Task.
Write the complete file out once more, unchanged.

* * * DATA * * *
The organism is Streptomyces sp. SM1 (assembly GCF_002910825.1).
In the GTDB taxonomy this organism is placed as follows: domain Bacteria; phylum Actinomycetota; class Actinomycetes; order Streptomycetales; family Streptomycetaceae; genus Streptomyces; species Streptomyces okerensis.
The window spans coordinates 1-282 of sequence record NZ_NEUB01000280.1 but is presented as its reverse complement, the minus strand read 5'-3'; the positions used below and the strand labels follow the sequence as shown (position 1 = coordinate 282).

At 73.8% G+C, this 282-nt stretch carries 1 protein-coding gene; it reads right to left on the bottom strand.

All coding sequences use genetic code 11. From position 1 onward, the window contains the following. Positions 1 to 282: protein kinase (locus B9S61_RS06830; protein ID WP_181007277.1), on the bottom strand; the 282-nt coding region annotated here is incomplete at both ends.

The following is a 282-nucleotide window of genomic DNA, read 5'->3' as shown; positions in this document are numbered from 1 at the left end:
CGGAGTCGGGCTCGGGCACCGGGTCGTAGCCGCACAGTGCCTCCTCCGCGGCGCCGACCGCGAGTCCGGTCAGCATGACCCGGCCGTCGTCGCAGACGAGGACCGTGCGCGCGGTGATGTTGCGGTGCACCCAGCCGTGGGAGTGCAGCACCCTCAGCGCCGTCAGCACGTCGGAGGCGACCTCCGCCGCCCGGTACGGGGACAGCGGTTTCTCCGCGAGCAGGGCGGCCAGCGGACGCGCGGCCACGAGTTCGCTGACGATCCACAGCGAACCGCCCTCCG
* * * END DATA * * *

The organism is Streptomyces sp. SM1 (assembly GCF_002910825.1).
In the GTDB taxonomy this organism is placed as follows: domain Bacteria; phylum Actinomycetota; class Actinomycetes; order Streptomycetales; family Streptomycetaceae; genus Streptomyces; species Streptomyces okerensis.
The window spans coordinates 1-282 of sequence record NZ_NEUB01000280.1 but is presented as its reverse complement, the minus strand read 5'-3'; the positions used below and the strand labels follow the sequence as shown (position 1 = coordinate 282).

At 73.8% G+C, this 282-nt stretch carries 1 protein-coding gene; it reads right to left on the bottom strand.

All coding sequences use genetic code 11. From position 1 onward, the window contains the following. Positions 1 to 282: protein kinase (locus B9S61_RS06830; protein ID WP_181007277.1), on the bottom strand; the 282-nt coding region annotated here is incomplete at both ends.

The following is a 282-nucleotide window of genomic DNA, read 5'->3' as shown; positions in this document are numbered from 1 at the left end:
CGGAGTCGGGCTCGGGCACCGGGTCGTAGCCGCACAGTGCCTCCTCCGCGGCGCCGACCGCGAGTCCGGTCAGCATGACCCGGCCGTCGTCGCAGACGAGGACCGTGCGCGCGGTGATGTTGCGGTGCACCCAGCCGTGGGAGTGCAGCACCCTCAGCGCCGTCAGCACGTCGGAGGCGACCTCCGCCGCCCGGTACGGGGACAGCGGTTTCTCCGCGAGCAGGGCGGCCAGCGGACGCGCGGCCACGAGTTCGCTGACGATCCACAGCGAACCGCCCTCCG